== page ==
A Belated "Screw You" from the Clinton Administration

By Mark Trodden | October 18, 2006 8:01 pm

After almost six years of living under the worst president in U.S. history, and facing, on a daily basis, the ignorance and bigotry that arises in part from the pact that Republicans have made with the religious right, it is easy to blame all our ills on the excuses for leaders who run this country.

However, I’m reminded today that disgusting retrograde policies are not solely the domain of the Republicans. As reported in The Washington Post;

The federal government has refused to pay death benefits to the spouse of former congressman Gerry E. Studds (D-Mass.), the first openly gay member of Congress.

Studds married Dean Hara in 2004 after same-sex marriage was legalized in Massachusetts. But Hara will not be eligible to receive any portion of Studds’s estimated $114,337 annual pension …

And why won’t this man’s life partner be able to receive benefits?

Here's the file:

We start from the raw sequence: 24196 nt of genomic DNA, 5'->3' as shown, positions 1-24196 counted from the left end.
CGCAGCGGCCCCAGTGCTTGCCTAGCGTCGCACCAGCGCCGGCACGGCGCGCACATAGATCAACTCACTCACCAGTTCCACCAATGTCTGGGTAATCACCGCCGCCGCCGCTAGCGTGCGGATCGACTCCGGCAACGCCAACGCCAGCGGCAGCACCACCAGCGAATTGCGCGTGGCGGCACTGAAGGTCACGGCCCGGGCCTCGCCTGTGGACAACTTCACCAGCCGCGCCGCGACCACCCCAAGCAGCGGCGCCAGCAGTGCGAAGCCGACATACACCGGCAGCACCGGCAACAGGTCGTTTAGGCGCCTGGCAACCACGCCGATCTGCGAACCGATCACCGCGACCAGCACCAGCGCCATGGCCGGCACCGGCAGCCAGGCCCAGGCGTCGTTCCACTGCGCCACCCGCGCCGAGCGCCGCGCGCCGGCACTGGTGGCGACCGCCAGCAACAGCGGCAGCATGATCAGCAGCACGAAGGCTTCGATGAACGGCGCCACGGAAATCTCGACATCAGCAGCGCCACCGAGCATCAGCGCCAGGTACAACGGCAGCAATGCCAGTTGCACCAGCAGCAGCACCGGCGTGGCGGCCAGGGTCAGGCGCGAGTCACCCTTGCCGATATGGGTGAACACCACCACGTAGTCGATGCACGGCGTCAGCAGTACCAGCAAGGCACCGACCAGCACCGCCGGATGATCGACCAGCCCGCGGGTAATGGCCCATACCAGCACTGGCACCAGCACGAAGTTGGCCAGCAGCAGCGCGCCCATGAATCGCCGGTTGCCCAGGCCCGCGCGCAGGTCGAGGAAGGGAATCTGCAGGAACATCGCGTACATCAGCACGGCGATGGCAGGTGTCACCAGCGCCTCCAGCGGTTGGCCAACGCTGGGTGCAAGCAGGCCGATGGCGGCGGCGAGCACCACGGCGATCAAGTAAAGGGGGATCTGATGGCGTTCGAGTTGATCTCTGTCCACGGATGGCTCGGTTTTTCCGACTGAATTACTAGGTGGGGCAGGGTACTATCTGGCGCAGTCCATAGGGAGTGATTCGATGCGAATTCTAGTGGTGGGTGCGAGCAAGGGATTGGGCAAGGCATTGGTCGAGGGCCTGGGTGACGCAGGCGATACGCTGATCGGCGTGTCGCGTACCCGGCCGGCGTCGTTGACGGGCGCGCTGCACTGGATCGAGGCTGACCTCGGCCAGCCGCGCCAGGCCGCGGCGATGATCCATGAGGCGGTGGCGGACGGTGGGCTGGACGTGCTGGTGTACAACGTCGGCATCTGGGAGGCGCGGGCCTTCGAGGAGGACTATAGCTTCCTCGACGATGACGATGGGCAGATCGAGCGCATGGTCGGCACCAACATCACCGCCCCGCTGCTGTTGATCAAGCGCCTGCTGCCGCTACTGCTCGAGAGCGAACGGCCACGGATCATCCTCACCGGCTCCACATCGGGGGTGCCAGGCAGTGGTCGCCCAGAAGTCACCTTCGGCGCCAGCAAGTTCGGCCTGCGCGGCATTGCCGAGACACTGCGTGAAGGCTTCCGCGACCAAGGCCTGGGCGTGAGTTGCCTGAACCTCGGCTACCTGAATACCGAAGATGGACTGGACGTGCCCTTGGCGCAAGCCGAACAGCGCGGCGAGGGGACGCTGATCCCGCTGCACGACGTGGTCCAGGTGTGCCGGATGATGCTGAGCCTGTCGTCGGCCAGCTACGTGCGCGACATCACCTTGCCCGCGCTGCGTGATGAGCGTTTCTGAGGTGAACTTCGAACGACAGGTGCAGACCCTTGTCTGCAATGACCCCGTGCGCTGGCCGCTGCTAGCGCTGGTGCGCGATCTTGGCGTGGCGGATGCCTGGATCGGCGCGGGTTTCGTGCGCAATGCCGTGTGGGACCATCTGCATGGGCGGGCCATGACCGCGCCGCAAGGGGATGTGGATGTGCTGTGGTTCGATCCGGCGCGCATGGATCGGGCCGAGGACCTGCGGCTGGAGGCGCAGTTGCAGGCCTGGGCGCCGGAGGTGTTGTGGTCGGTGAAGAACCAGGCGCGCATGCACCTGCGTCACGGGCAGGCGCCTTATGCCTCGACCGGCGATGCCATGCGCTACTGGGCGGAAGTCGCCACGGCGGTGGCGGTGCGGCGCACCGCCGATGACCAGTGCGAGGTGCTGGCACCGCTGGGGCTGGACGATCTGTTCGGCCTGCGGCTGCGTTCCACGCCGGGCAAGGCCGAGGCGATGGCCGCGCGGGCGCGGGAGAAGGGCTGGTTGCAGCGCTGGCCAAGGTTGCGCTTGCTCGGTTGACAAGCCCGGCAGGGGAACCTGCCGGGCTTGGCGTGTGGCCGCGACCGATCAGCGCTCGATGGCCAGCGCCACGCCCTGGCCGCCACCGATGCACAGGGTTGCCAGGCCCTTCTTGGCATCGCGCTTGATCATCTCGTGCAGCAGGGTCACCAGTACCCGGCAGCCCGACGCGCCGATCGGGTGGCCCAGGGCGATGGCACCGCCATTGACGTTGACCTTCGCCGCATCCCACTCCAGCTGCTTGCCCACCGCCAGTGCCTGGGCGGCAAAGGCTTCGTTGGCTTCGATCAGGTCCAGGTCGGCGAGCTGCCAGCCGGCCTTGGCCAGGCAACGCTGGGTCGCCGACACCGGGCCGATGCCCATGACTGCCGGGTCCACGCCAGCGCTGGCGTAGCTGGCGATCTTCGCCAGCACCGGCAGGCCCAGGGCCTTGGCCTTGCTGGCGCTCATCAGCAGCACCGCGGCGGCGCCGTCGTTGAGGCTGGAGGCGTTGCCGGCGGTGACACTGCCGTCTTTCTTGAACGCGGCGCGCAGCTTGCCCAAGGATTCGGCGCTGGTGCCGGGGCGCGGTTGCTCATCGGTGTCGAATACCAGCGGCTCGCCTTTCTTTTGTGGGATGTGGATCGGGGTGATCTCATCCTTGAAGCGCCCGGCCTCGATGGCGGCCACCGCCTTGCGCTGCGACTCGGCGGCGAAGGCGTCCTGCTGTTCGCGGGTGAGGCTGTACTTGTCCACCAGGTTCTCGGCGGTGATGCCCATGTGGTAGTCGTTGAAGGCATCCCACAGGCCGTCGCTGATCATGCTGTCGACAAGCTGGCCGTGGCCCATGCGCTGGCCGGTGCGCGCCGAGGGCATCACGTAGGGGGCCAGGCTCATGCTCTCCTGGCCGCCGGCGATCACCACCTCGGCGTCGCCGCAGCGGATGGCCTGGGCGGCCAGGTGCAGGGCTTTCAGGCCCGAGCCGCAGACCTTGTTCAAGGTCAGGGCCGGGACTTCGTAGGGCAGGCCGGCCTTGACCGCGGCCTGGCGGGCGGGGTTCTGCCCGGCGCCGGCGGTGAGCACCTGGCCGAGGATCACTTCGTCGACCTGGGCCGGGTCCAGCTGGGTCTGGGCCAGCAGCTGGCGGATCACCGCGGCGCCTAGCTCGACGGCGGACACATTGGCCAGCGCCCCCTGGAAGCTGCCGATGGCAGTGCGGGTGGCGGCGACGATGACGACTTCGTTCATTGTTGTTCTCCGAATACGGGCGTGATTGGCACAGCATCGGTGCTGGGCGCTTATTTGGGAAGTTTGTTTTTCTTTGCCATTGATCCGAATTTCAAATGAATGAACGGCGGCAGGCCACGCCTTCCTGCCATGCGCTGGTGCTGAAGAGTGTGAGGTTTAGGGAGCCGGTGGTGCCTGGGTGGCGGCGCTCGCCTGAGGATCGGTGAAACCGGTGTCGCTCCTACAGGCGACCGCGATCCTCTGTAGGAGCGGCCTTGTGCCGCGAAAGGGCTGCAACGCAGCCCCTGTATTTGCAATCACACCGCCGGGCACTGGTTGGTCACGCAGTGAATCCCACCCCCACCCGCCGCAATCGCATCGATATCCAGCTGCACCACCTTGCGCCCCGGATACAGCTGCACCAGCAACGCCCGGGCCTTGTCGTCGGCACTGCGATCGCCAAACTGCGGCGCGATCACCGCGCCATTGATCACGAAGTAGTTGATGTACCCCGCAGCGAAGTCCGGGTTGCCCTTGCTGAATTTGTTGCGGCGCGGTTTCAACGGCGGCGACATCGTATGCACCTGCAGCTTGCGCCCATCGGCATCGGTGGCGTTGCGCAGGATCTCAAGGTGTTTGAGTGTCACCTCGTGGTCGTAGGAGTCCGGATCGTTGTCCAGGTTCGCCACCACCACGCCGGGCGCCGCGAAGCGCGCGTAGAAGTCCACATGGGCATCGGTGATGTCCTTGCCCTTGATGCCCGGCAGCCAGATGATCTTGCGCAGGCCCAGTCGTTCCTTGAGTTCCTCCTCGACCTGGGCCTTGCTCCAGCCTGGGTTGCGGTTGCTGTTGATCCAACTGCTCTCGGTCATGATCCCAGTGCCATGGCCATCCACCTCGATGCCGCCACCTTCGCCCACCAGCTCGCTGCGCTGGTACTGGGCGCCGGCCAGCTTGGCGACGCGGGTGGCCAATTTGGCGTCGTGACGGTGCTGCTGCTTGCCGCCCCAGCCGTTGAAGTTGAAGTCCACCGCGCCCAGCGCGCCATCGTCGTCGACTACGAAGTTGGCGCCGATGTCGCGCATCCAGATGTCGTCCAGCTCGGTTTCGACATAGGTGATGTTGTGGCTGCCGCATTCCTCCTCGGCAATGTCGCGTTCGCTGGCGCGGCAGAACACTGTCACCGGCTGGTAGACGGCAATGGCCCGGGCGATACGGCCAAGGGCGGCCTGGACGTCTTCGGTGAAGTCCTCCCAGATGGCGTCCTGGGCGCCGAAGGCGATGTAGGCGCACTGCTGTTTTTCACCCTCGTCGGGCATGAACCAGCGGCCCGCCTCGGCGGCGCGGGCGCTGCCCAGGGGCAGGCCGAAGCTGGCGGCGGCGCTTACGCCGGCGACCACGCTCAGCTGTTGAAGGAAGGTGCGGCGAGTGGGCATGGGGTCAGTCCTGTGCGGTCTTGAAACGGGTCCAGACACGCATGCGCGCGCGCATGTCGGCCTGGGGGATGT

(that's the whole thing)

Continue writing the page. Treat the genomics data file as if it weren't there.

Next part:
because the 1996 Defense of Marriage Act bars the federal government from recognizing Studds’s marriage.


Under federal law, pensions can be denied only to lawmakers’ same-sex partners and to people convicted of espionage or treason, Graves said.

That’s right – thanks to the Clinton administration, this basic right of partnership can be denied only if the person involved is a spy, a traitor or, that equally heinous threat to the American way of life, gay!

So if I interpret this correctly, a member of Congress could be shot dead by police while stabbing a baby, and his opposite-sex partner would be eligible for the pension, but if he dies while on a quiet walk, his same sex partner isn’t eligible. Ain’t it great?

It should make us all sick.

CATEGORIZED UNDER: Human Rights, Politics

Discover's Newsletter

Sign up to get the latest science news delivered weekly right to your inbox!

Cosmic Variance

Random samplings from a universe of ideas.

About Mark Trodden

Mark Trodden holds the Fay R. and Eugene L. Langberg Endowed Chair in Physics and is co-director of the Center for Particle Cosmology at the University of Pennsylvania. He is a theoretical physicist working on particle physics and gravity— in particular on the roles they play in the evolution and structure of the universe. When asked for a short phrase to describe his research area, he says he is a particle cosmologist.


See More

Collapse bottom bar